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Students must work together to protect the web

Net+Neutrality+is+something+worth+fighting+for.
Net Neutrality is something worth fighting for.

Net Neutrality is something worth fighting for.

from @support_net_neutrality

from @support_net_neutrality

Net Neutrality is something worth fighting for.

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Net Neutrality seems like it might possibly be the most boring and most painstakingly complicated concept on its face. While it is a complicated issue that should not just be reduced to buzzwords, at its base, net neutrality protects smaller sites from getting slowed down by internet service providers and protects the free market of the internet.

That is why the Federal Communications Commission’s ruling to dismantle those protections seems so startling, however this is not the time for students for reach for their tinfoil hats to protect themselves from big businesses taking over the world.

It is not the end of the internet as we know it…yet. There is still time for Congress to take action and do something to keep Net Neutrality alive and it is up to students and young people of the country to do that.

Teens are the people who will be most affected by this because the internet is so ingrained in every high schooler’s life and everything that they do.”

Teens are the people who will be most affected by this because the internet is so ingrained in every high schooler’s life and everything that they do.  Additionally, it will be a part of everything that students will do in the future.

It is not yet the time to panic, it is the time to do something while there is still time.

It is still not yet legal for ISPs to slow down speeds of sites. It is not yet legal for ISPs to charge sites to bring up their speed. So for all that the tinfoil hats would not do, reaching for the phones to reach out to legislators and congress people would do.

This could override the actions of Ajit Pai and the Federal Communications Commission. If not their actions will have an actionably negative effect on any student as they continue their high school career or go onto college and then into the workforce.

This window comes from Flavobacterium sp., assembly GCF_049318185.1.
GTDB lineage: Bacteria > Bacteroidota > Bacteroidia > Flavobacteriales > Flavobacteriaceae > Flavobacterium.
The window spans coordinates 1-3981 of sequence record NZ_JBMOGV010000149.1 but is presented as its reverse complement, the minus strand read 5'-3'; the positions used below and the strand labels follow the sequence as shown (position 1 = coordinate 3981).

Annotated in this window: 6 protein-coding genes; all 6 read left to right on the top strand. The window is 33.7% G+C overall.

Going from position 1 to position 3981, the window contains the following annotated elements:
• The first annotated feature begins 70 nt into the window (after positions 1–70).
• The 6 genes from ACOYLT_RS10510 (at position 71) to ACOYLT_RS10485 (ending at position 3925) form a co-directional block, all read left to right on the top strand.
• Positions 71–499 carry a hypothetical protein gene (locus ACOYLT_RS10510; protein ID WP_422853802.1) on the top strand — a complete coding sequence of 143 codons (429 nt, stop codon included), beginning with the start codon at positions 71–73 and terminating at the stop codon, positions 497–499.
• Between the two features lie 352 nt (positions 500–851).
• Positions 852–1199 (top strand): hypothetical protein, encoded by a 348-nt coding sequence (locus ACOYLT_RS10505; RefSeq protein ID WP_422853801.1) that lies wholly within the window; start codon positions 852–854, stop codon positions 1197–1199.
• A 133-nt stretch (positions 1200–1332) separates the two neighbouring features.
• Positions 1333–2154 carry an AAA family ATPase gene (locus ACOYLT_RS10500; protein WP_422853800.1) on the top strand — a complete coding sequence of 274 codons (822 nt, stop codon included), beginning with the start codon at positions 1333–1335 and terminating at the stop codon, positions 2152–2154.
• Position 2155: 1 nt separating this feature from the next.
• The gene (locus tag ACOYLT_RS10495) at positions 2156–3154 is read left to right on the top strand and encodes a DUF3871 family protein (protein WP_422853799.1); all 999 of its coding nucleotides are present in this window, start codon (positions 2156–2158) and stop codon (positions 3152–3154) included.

As Cait Gibbons of the University of Wisconsin student newspaper, The Badger Herald, outlined, there is a clear and present threat for University students specifically. The removal of Net Neutrality makes it almost impossible for Universities to provide their students with the education resources necessary to fulfill their mission statements.

To read the full Badger Herald article go here.

After college, and once students become consumers and begin paying for internet services, the problems continue. If an internet service provider charges certain companies for higher speeds that a consumer is not a fan of, consumers have very few other options.

One company controls 55% of the internet service in the country and two others split almost all of the other 45%. This near monopoly on the internet industry gives consumers little choice and little recourse.

That is why, while Net Neutrality is painted as a needless piece of regulation that hinders the free market, it, in fact, hinders an actual free market of the sites on the internet.

It makes it so one or two big businesses can’t pick winners and losers. It is not the government, it is not people that can be voted out of office, without Net Neutrality, CEOs that only have obligations for profits of their own company can pick the winners and losers.

This is something that clearly will impact students in the long run. That is why it is not time for students to panic, it is time for students to act to make sure that Net Neutrality stays in place.

Cait Gibbons is Breandan Gibbons’ sister and an alumnae of St. Paul Academy and Summit School.

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About the Writer
Breandan Gibbons, Rubicon TV: Executive Producer
Breandan Gibbons, the Executive Producer of The Rubicon TV, is an avid swimmer, sports fan, reader and writer. In addition to his love for swimming in the water, Gibbons is also an avid participant in the dry side of the sport in its governance. He is a member of Minnesota Swimming’s Board of Directors and...
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